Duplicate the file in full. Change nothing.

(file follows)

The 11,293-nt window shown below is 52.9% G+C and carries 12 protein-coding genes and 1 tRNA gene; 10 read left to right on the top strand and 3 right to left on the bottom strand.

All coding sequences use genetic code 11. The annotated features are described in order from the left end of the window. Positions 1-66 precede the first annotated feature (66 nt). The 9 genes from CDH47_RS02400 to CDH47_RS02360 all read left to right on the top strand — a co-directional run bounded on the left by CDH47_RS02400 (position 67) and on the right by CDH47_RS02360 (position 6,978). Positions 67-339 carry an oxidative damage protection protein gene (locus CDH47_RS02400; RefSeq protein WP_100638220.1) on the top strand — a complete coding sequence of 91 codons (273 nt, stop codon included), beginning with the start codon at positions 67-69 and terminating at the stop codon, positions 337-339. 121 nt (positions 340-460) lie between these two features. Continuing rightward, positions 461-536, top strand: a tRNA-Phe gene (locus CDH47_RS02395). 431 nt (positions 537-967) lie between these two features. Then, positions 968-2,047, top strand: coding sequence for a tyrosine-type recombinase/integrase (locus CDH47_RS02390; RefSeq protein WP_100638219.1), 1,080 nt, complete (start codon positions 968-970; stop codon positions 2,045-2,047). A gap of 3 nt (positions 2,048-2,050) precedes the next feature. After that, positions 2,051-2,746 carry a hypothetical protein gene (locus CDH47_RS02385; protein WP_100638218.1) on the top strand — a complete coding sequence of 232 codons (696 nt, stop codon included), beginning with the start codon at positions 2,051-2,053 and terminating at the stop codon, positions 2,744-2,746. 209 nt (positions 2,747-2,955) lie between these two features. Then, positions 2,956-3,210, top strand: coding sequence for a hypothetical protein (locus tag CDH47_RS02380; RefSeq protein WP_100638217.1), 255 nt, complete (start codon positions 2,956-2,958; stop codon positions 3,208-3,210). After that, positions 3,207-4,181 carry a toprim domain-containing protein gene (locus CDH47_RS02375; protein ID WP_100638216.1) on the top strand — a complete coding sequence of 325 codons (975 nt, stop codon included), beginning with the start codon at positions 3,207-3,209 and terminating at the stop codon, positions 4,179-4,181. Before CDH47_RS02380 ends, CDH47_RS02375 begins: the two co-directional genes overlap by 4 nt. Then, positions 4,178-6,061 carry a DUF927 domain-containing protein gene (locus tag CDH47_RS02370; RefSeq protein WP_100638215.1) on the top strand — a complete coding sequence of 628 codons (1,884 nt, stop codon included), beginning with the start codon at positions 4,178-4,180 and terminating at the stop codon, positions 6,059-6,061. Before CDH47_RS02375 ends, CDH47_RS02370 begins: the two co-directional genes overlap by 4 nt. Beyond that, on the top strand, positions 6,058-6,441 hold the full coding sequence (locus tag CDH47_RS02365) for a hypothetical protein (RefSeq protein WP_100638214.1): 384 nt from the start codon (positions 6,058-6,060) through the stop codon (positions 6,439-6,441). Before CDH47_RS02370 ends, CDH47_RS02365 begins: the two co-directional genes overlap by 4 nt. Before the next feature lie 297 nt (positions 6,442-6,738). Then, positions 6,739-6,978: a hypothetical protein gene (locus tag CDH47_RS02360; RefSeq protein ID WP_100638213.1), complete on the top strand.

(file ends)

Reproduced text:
The 11,293-nt window shown below is 52.9% G+C and carries 12 protein-coding genes and 1 tRNA gene; 10 read left to right on the top strand and 3 right to left on the bottom strand.

All coding sequences use genetic code 11. The annotated features are described in order from the left end of the window. Positions 1-66 precede the first annotated feature (66 nt). The 9 genes from CDH47_RS02400 to CDH47_RS02360 all read left to right on the top strand — a co-directional run bounded on the left by CDH47_RS02400 (position 67) and on the right by CDH47_RS02360 (position 6,978). Positions 67-339 carry an oxidative damage protection protein gene (locus CDH47_RS02400; RefSeq protein WP_100638220.1) on the top strand — a complete coding sequence of 91 codons (273 nt, stop codon included), beginning with the start codon at positions 67-69 and terminating at the stop codon, positions 337-339. 121 nt (positions 340-460) lie between these two features. Continuing rightward, positions 461-536, top strand: a tRNA-Phe gene (locus CDH47_RS02395). 431 nt (positions 537-967) lie between these two features. Then, positions 968-2,047, top strand: coding sequence for a tyrosine-type recombinase/integrase (locus CDH47_RS02390; RefSeq protein WP_100638219.1), 1,080 nt, complete (start codon positions 968-970; stop codon positions 2,045-2,047). A gap of 3 nt (positions 2,048-2,050) precedes the next feature. After that, positions 2,051-2,746 carry a hypothetical protein gene (locus CDH47_RS02385; protein WP_100638218.1) on the top strand — a complete coding sequence of 232 codons (696 nt, stop codon included), beginning with the start codon at positions 2,051-2,053 and terminating at the stop codon, positions 2,744-2,746. 209 nt (positions 2,747-2,955) lie between these two features. Then, positions 2,956-3,210, top strand: coding sequence for a hypothetical protein (locus tag CDH47_RS02380; RefSeq protein WP_100638217.1), 255 nt, complete (start codon positions 2,956-2,958; stop codon positions 3,208-3,210). After that, positions 3,207-4,181 carry a toprim domain-containing protein gene (locus CDH47_RS02375; protein ID WP_100638216.1) on the top strand — a complete coding sequence of 325 codons (975 nt, stop codon included), beginning with the start codon at positions 3,207-3,209 and terminating at the stop codon, positions 4,179-4,181. Before CDH47_RS02380 ends, CDH47_RS02375 begins: the two co-directional genes overlap by 4 nt. Then, positions 4,178-6,061 carry a DUF927 domain-containing protein gene (locus tag CDH47_RS02370; RefSeq protein WP_100638215.1) on the top strand — a complete coding sequence of 628 codons (1,884 nt, stop codon included), beginning with the start codon at positions 4,178-4,180 and terminating at the stop codon, positions 6,059-6,061. Before CDH47_RS02375 ends, CDH47_RS02370 begins: the two co-directional genes overlap by 4 nt. Beyond that, on the top strand, positions 6,058-6,441 hold the full coding sequence (locus tag CDH47_RS02365) for a hypothetical protein (RefSeq protein WP_100638214.1): 384 nt from the start codon (positions 6,058-6,060) through the stop codon (positions 6,439-6,441). Before CDH47_RS02370 ends, CDH47_RS02365 begins: the two co-directional genes overlap by 4 nt. Before the next feature lie 297 nt (positions 6,442-6,738). Then, positions 6,739-6,978: a hypothetical protein gene (locus tag CDH47_RS02360; RefSeq protein ID WP_100638213.1), complete on the top strand.